He would like to see a one-stop process, a single form to fill out and a single group of people to meet with, so “you don’t get sent through multiple hoops with multiple expenses both for yourself and for taxpayers.”
Last fall the provincial government launched a new website aimed at making the adoption process smoother for British Columbians and encouraging more people to adopt.
The Adopt BC Kids site is now approaching the six-month mark since it went live in October 2016, and so far more than 200 families have signed up for it.
A representative from the Ministry of Children and Family Development was unable to speak with Xtra due to rules governing media communications during an election period. The minister, Stephanie Cadieux, also declined Xtra’s request for an interview, but in a press release at the time of the site’s launch said the government is moving BC into the 21st century when it comes to adoption.
“We heard from adoptive parents that the old paper-driven, ministry office-based system was cumbersome and just too slow. Adopt BC Kids allows people to manage their application online and helps streamline matching functions for adoption workers, helping us find the right family match for waiting children, quicker,” she said last October.
The site, a first of its kind in Canada, offers a searchable online database of foster children available for adoption.
Advocates like Karen Madeiros, executive director of the Adoptive Families Association of BC, which provides province-wide support and education for people considering or in the process of adoption, say the site is a step in the right direction.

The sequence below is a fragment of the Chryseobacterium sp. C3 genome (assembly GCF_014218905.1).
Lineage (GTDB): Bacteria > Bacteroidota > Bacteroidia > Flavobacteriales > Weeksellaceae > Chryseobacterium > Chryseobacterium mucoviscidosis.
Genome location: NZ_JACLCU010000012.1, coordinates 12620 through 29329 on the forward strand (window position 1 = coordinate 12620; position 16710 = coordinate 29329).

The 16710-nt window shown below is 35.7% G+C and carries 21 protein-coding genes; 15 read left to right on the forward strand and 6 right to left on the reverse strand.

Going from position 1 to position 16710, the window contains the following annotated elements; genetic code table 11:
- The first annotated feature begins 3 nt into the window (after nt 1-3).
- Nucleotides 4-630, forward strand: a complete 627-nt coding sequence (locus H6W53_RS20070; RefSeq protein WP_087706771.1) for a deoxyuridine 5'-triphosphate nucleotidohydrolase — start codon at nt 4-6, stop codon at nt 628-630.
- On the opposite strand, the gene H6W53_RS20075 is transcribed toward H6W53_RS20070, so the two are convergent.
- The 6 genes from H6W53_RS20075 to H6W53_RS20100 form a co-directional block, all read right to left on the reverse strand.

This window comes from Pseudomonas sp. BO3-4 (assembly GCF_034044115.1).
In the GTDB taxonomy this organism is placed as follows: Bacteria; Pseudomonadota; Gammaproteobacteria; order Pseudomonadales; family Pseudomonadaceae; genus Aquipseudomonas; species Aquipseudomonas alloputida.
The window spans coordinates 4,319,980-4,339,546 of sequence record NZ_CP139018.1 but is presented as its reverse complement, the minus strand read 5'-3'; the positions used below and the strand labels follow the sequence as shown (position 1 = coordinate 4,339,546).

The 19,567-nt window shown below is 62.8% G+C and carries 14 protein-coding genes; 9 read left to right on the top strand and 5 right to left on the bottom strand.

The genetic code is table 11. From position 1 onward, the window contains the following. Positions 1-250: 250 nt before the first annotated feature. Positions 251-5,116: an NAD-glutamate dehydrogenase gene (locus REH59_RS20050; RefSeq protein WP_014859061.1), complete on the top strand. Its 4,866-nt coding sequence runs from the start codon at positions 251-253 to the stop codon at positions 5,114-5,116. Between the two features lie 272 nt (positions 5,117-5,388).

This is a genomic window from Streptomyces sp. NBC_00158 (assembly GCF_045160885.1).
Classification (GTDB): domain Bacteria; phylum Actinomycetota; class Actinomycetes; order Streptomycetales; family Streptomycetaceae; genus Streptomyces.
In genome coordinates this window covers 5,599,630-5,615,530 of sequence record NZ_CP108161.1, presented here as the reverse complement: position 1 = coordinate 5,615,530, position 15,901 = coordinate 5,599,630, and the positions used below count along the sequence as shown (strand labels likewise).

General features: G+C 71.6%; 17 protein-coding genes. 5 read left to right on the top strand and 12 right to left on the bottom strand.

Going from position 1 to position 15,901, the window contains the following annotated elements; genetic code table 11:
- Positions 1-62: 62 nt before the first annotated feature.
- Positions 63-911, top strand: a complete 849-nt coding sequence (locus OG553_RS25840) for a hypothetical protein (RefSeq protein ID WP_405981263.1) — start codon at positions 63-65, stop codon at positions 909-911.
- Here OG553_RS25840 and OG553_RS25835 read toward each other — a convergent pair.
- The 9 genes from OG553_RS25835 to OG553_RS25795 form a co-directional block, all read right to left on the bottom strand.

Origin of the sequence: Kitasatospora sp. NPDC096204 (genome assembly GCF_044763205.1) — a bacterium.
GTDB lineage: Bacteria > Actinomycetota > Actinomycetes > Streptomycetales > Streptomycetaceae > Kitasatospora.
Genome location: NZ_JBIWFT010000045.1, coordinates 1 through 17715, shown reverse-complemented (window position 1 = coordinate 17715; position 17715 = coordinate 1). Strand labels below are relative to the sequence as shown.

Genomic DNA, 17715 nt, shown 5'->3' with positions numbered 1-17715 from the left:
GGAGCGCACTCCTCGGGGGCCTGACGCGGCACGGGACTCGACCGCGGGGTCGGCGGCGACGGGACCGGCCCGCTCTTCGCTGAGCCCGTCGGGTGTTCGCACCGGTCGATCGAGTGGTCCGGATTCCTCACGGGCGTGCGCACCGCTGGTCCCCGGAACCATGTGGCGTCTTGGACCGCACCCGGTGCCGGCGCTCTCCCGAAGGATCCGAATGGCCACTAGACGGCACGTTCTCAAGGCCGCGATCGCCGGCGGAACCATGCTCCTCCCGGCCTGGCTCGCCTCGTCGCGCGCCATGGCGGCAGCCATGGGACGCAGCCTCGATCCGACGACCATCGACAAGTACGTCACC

“It’s actually, surprisingly, been a very simple process for families. There’s not been a lot of disruptions or concern,” she says. “It still has lots of potential and lots of work to be done on it, but it is functioning and meeting the needs at the moment.”
In the past, prospective parents reported geographical inconsistencies in the system depending on the region in BC that they were trying to adopt from. Madeiros says Adopt BC Kids has changed that and now all families are treated equally no matter their location.
Though the new site does not merge private and public adoption applications as Chandra Herbert suggested, Madeiros says it may address concerns around transparency and the system leaving prospective parents in the dark.
“Before [families] filed an application, it disappeared behind closed doors, and the only way they could find out what was happening with their application was by phoning and trying to speak to someone,” she says. “[Now] they can go online and see where they’re at. As things get completed, they get completed up on the site. It does put some of that control to access their own information into their own hands.”
Chandra Herbert says Adopt BC Kids — which did not exist when he and his husband were going through the adoption process — will certainly help promote adoption, but he still thinks there’s more that needs to be done.
“What still hasn’t been fixed is once people get into the adoption process there are a number of barriers of multiple forms, multiple this, multiple that, paperwork exercises that don’t seem to serve the kids very much,” he says.
“There’s not enough resources behind getting those kids actually to the parents and getting those want-to-be parents to those kids.”
Back on the campaign trail, Chandra Herbert is primarily focused on the priorities of his West End constituents, such as affordable housing, an increase to minimum wage, and better childcare options.
But if re-elected, he also hopes to work across party lines to help children in foster care and waiting for adoption find their “forever homes.”
Even if he’ll be running on fewer hours of sleep for the next few months.